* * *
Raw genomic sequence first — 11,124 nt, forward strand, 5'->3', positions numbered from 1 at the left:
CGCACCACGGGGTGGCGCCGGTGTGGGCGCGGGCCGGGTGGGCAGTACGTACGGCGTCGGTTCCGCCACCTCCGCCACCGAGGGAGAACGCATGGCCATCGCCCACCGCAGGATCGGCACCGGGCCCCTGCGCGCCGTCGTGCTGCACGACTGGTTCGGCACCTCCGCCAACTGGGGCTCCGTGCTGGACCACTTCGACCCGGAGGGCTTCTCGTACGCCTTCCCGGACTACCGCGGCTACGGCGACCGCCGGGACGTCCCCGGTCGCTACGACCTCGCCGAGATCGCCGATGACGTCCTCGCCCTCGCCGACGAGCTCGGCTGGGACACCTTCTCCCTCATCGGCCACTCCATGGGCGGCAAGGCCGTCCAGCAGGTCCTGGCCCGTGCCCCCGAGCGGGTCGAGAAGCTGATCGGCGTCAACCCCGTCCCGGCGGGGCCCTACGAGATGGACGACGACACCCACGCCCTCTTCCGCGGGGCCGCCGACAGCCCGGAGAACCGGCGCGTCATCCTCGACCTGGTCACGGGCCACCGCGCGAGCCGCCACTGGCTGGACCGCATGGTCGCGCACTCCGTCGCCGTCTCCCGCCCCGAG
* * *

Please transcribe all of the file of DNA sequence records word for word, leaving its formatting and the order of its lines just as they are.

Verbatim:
Raw genomic sequence first — 11,124 nt, forward strand, 5'->3', positions numbered from 1 at the left:
CGCACCACGGGGTGGCGCCGGTGTGGGCGCGGGCCGGGTGGGCAGTACGTACGGCGTCGGTTCCGCCACCTCCGCCACCGAGGGAGAACGCATGGCCATCGCCCACCGCAGGATCGGCACCGGGCCCCTGCGCGCCGTCGTGCTGCACGACTGGTTCGGCACCTCCGCCAACTGGGGCTCCGTGCTGGACCACTTCGACCCGGAGGGCTTCTCGTACGCCTTCCCGGACTACCGCGGCTACGGCGACCGCCGGGACGTCCCCGGTCGCTACGACCTCGCCGAGATCGCCGATGACGTCCTCGCCCTCGCCGACGAGCTCGGCTGGGACACCTTCTCCCTCATCGGCCACTCCATGGGCGGCAAGGCCGTCCAGCAGGTCCTGGCCCGTGCCCCCGAGCGGGTCGAGAAGCTGATCGGCGTCAACCCCGTCCCGGCGGGGCCCTACGAGATGGACGACGACACCCACGCCCTCTTCCGCGGGGCCGCCGACAGCCCGGAGAACCGGCGCGTCATCCTCGACCTGGTCACGGGCCACCGCGCGAGCCGCCACTGGCTGGACCGCATGGTCGCGCACTCCGTCGCCGTCTCCCGCCCCGAG